The first book in a YA trilogy set in a reproductively dystopian future. Reminiscent of Margaret Atwood and Aldous Huxley, but for teens.
It's the year 2140 and Anna shouldn't be alive. Nor should any of the children she lives with at Grange Hall. The facility is full of kids like her, kids whose parents chose to recklessly abuse Mother Nature and have children despite a law forbidding them from doing so as long as they took longevity drugs. To pay back her parents' debt to Mother Nature, Anna will have to work for the rest of her life. But then Peter appears at the hall, and he tells a very different story about the world outside of the Grange. Peter begs Anna to escape Grange Hall, and to claim a life for herself outside its bleak walls. But even if they get out, they still have to make their way to London, to Anna's parents, and to an underground movement that's determined to bring back children and rid the world of longevity drugs.
Don't miss these other books by Gemma Malley:
The Declaration Trilogy
The Killables Trilogy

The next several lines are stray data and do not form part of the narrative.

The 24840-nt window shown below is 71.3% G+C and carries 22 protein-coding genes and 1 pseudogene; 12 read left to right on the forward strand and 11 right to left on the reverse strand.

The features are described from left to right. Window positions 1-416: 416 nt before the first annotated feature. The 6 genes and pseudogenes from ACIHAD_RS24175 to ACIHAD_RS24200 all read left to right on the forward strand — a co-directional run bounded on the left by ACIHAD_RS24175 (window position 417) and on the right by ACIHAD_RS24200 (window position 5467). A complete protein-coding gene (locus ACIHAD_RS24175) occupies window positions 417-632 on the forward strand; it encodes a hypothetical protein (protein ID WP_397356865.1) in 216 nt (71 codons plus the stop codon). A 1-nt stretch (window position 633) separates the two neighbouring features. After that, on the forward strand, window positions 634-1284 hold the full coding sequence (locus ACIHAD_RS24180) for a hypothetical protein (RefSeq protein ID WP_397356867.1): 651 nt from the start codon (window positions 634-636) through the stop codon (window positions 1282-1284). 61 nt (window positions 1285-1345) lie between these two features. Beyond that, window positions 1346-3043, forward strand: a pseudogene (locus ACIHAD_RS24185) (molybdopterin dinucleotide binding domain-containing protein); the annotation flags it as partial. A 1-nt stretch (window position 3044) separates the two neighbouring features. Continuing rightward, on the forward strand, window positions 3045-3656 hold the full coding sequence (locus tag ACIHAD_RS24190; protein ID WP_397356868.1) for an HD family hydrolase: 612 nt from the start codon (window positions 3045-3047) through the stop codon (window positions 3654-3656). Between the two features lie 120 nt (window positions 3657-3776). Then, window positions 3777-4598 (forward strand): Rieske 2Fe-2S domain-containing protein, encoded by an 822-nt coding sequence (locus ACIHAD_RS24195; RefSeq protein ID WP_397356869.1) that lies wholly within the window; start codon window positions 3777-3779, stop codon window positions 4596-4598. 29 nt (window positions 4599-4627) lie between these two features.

Set in the year 2140 in England, this chilling dystopian tale explores issues of overpopulation, global warming and the ethics of immortality. A drug called Longevity has made life without death a reality for the masses but driven humanity to the brink of a Malthusian catastrophe. Orwellian-like Authorities have all but outlawed procreation in an effort to stabilize the population. Those born illegally are inevitably captured, sent to processing facilities and taught to be Valuable Assets to society, i.e., slaves to the immortals. Surplus Anna has spent most of her 14 years inside Grange Hall, where she has learned to hate not only herself but also the parents who selfishly broke the Declaration in giving life to her. But the arrival of a rebellious Surplus named Peter, who has lived on the Outside, brings Anna disturbing revelations about the world and her particular place in it. In her first YA book, Malley (British author Gemma Townley writing under a pseudonym) successfully imparts a strong message about the need for continual change ("Nature is not about preserving old things, but about creating new ones. New life. New ideas"). Although the backstory and world-building elements seem slightly underdeveloped, readers with a taste for speculative fiction will enjoy this relevant read. Ages 10-up.